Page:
What is Performance Anxiety?
Humans often experience performance anxiety – in a boardroom meeting, giving a public speech or when writing an exam. Performance anxiety is a type of anxiety – defined as the inability to perform brought about by psychological angst and pressure. Animals, especially those who perform in shows, can also, to a lesser degree, experience a type of performance anxiety.
Symptoms of performance anxiety include:
- Glazed eyes and an inability to focus attention
- Increased heart rate and temperature
- Shaking or quivering
What Causes Performance Anxiety?
As with general anxiety in pets the causes vary. The cause may stem from genetic factors (an animal may be pre-disposed to performance anxiety), or an animal may develop anxiety disorders due to abuse it has suffered, or traumatic events such as fireworks, earthquakes and storms. Traumatic events when a dog is a puppy can also influence an animal’s susceptibility to anxiety.
Diagnosing Performance Anxiety
Speaking to your vet can help to determine the cause of your pet’s anxiety. Letting your vet know the symptoms your animal experiences during a show or before a performance can help to determine if your pet is indeed suffering from performance anxiety.
Help for Performance Anxiety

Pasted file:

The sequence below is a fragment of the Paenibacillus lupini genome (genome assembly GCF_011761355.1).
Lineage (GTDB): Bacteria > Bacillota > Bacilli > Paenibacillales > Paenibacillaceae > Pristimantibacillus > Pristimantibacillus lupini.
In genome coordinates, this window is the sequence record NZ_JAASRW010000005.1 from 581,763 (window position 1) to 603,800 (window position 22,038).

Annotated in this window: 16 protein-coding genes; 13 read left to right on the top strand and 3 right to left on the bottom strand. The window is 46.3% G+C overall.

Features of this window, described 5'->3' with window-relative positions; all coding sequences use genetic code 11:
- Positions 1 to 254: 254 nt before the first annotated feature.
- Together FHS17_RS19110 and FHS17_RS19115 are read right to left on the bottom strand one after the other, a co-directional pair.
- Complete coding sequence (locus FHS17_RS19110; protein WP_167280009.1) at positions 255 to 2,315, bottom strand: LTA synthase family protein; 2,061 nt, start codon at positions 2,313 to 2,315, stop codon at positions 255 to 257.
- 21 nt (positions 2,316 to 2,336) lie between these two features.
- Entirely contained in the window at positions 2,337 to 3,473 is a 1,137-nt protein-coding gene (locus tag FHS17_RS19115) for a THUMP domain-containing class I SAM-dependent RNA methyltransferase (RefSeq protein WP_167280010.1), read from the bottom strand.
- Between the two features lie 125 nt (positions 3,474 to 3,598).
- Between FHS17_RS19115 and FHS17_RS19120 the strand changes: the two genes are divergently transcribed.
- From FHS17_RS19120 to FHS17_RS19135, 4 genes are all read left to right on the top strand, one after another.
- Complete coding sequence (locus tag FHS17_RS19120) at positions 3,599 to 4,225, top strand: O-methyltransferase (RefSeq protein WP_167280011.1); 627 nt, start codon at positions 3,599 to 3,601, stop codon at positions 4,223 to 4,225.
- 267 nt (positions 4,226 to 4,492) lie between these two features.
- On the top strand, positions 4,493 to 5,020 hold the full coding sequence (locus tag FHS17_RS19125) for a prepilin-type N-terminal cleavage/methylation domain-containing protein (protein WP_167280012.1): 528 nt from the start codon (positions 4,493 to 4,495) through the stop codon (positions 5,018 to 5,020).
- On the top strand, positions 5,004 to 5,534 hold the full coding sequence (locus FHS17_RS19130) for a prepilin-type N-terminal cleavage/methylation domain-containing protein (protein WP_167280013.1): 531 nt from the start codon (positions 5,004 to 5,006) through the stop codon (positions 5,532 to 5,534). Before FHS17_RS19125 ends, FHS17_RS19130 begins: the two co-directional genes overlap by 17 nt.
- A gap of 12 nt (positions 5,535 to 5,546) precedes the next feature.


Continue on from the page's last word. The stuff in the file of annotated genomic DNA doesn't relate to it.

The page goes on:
Conventional treatment for anxiety often involves anti-anxiety medication (often leading to prescription for antidepressants or anti-anxiety drugs from the vet) – however these medications may have side effects and may not have been tested for use on animals.
There are many safe, yet effective natural herbal and homeopathic remedies to help soothe your pet’s anxiety without harmful side effects. In particular, many natural ingredients are used to assist with performance. Hydrocotyle asiatica (Gotu kola) is a well known nerve and memory tonic helping to promote focus and attention as well as soothe common nerves. Rosmarinus officinalis and Arthrospira platenis (Spirulina) are used to maintain healthy energy levels, support immune system and liver functioning, as well as all round systemic health.
More Information on Performance Anxiety
Tips related to performance anxiety
- The shy, timid or nervous dog is handled best when movement toward him should be made slowly and with an unconcerned air.
- The nervous dog needs a master in whom he trusts fully
- A nervous dog should not be overfed and should get plenty of exercise.
- Consult a behaviorist to help lessen excitability and anxiety before a show